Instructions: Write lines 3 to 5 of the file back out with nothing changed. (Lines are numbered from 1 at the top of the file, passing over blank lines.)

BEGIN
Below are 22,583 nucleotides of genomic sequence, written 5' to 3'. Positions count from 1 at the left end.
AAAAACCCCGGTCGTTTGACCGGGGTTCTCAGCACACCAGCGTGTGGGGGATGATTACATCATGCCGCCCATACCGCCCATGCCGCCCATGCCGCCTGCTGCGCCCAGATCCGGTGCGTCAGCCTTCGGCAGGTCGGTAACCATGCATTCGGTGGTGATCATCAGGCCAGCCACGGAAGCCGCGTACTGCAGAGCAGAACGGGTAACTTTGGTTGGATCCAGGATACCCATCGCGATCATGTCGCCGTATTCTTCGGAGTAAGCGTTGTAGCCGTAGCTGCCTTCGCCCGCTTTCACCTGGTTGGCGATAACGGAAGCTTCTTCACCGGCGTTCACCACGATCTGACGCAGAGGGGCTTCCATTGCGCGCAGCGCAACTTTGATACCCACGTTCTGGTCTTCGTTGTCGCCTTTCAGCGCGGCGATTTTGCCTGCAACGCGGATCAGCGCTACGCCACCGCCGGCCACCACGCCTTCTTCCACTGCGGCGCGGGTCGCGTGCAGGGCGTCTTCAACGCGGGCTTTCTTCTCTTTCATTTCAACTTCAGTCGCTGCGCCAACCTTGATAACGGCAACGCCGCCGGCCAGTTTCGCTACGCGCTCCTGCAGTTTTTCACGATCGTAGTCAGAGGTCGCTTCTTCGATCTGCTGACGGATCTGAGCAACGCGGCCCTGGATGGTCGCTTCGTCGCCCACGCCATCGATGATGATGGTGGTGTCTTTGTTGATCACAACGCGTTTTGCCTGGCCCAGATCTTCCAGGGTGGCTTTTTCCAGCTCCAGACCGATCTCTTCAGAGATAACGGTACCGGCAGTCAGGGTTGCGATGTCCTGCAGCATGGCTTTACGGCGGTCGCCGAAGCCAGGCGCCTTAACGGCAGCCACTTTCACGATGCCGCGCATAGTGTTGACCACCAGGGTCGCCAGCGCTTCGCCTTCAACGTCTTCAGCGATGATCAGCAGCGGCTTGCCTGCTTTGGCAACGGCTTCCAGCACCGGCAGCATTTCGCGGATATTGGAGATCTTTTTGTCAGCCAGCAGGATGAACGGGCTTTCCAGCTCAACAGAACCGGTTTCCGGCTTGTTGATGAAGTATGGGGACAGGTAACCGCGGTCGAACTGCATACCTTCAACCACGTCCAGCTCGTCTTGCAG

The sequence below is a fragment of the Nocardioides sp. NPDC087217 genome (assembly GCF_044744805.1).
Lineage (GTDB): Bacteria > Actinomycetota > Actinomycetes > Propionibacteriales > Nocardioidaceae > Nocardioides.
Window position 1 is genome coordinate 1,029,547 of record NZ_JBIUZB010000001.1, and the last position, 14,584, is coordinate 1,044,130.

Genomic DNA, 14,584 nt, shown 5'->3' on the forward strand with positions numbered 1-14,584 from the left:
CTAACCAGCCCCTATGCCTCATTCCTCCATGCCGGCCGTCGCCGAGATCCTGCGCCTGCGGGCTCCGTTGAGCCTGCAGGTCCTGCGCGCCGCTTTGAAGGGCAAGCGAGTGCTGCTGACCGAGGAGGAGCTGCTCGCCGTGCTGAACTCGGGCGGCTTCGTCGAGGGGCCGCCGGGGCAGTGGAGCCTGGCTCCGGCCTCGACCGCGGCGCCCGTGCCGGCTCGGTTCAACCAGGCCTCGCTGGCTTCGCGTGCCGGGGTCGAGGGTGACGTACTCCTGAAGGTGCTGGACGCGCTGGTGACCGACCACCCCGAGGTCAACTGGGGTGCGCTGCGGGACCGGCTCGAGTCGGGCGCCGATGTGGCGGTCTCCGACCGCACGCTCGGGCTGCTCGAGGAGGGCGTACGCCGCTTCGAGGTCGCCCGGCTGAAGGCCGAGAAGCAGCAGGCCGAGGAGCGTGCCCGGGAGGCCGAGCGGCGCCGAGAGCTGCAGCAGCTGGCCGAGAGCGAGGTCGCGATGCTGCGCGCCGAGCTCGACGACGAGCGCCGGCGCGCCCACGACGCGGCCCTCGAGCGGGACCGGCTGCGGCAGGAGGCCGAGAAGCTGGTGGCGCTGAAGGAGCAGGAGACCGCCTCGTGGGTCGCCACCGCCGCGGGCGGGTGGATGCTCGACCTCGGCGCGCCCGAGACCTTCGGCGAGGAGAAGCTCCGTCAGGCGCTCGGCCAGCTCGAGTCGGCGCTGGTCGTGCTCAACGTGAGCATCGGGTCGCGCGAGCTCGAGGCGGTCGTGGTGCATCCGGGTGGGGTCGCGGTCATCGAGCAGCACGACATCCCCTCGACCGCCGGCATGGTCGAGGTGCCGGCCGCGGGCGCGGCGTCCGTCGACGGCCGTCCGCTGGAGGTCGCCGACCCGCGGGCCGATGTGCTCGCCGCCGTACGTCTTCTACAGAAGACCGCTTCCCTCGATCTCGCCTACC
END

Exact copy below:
The sequence below is a fragment of the Nocardioides sp. NPDC087217 genome (assembly GCF_044744805.1).
Lineage (GTDB): Bacteria > Actinomycetota > Actinomycetes > Propionibacteriales > Nocardioidaceae > Nocardioides.
Window position 1 is genome coordinate 1,029,547 of record NZ_JBIUZB010000001.1, and the last position, 14,584, is coordinate 1,044,130.